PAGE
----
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Evaluation of a New Protocol for Adult Procedural Sedation With Ketamine-propofol in a 1 on 4 Ratio

The safety and scientific validity of this study is the responsibility of the study sponsor and investigators. Listing a study does not mean it has been evaluated by the U.S. Federal Government. Read our disclaimer for details.
 
ClinicalTrials.gov Identifier: NCT04028141
Recruitment Status : Completed
First Posted : July 22, 2019
Last Update Posted : July 22, 2019
Sponsor:
Information provided by (Responsible Party):
University Hospital, Ghent

Brief Summary:

Procedural sedation is the monitored use of sedatives and/or analgesics in a patient who must endure a short painful or frightening procedure, bringing the patient into a sedative state while retaining his spontaneous breathing and respiratory reflexes. Examples of these procedures are cardioversion, repositioning of a shoulder luxation or incision of a skin abscess, and these are frequently performed at the emergency ward. An easy and unambiguous protocol for procedural sedation was composed at the emergency department of the University Hospital of Ghent applicable for nearly all patients and procedures. This protocol included recommendations for necessary monitoring such as continuous electrocardiogram, intermittent blood pressure measurements, oxygen saturation and capnography, as well as safety precautions for standby medications or medical devices for hemodynamic and airway control. As sedative drug a mixture of ketamine and propofol ("ketofol") in a 1 on 4 ratio was selected based on the available literature. Both ketamine and propofol are known to neutralise each other's undesirable effects and ketamine adds an analgesic quality. Ketofol has proven effective and safe in studies and is non-inferior to propofol. Though it is most often used in a 1 on 1 ratio, both pharmacological and clinical studies favour a 1 on 4 ratio.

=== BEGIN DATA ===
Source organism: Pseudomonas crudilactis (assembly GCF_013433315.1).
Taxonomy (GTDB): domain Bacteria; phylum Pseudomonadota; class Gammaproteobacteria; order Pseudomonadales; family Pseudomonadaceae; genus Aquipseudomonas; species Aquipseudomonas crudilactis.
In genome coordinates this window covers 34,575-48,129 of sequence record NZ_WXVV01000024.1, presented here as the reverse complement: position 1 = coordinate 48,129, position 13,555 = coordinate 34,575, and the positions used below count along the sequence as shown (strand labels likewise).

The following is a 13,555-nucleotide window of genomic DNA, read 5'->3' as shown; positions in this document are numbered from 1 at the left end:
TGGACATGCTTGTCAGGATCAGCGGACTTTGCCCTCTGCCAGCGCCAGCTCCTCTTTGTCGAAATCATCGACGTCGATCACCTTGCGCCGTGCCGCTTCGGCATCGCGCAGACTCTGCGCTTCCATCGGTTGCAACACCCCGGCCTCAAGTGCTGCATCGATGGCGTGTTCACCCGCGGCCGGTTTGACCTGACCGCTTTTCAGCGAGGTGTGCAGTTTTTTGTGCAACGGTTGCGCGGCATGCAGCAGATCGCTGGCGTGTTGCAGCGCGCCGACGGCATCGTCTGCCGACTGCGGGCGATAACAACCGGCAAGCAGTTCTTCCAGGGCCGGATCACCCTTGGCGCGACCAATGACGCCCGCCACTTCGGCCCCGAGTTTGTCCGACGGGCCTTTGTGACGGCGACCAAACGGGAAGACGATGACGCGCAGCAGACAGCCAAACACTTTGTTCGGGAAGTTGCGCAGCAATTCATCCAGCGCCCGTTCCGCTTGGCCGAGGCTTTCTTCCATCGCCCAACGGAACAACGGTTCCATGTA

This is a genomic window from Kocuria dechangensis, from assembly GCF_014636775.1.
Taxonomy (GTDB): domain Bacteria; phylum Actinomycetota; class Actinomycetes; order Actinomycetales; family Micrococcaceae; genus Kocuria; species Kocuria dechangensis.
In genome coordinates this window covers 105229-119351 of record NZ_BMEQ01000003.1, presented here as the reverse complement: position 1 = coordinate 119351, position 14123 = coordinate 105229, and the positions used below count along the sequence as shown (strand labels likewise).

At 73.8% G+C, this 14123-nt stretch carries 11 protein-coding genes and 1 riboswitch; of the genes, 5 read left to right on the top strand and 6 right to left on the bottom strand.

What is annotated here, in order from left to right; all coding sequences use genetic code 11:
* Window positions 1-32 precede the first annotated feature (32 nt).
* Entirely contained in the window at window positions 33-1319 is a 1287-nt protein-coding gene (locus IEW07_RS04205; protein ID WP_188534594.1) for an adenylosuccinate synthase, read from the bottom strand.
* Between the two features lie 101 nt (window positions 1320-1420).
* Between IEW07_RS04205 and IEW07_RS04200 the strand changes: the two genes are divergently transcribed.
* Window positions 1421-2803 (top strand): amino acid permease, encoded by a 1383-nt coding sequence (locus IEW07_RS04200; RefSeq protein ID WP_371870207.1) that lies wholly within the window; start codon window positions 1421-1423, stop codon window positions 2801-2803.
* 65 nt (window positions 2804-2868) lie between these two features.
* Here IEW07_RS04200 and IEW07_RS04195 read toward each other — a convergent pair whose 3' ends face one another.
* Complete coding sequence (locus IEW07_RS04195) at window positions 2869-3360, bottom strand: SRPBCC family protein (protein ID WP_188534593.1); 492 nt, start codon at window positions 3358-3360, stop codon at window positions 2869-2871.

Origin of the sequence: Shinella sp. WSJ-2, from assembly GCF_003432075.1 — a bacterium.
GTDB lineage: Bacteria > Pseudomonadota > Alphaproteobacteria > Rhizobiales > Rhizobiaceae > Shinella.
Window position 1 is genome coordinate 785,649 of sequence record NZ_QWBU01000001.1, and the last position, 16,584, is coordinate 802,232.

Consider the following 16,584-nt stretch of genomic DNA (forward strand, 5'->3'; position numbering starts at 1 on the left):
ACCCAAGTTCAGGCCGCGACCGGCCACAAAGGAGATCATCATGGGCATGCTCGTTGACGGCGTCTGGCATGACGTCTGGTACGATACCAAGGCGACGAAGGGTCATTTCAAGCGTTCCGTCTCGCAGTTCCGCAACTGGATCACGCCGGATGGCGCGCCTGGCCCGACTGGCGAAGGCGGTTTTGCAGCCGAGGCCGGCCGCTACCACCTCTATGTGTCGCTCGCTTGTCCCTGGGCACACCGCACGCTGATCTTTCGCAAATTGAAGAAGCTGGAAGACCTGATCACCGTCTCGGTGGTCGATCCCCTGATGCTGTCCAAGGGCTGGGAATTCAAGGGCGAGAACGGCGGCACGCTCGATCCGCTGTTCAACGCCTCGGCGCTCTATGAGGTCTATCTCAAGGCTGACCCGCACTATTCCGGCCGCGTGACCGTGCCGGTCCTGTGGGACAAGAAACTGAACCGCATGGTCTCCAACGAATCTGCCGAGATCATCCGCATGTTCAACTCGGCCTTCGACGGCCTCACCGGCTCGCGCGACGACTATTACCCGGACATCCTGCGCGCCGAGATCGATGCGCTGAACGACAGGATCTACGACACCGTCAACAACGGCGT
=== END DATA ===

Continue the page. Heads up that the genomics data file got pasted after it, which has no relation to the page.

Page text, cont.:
An adult patient presenting at the investigating hospital in need of procedural sedation, who agreed the informed consent for procedural sedation was treated according to this protocol. Patients with an American Society of Anesthesiologist physical status classification system status of III or more, with an anticipated difficult airway or intoxicated patients were discussed with the anaesthesiology department to decide the feasibility of sedation in the emergency ward setting. Pregnant patients were excluded.

Associated to this newly implemented protocol, an observational prospective study was associated to verify the safety and effectivity, and to score the physicians satisfaction. A separate informed consent was obtained for participation in the study to permit inclusion of patient and procedural data into a registry. Data was registered by the physician responsible for the sedation in a questionnaire. The investigators hypothesized the protocol with ketofol in a 1 on 4 ratio would be safe and effective and would serve to facilitate procedural sedation by emergency physicians.


Condition or disease Intervention/treatment
Procedural Sedation and Analgesia Drug: Procedural sedation with ketofol in a 1 on 4 ratio

Detailed Description: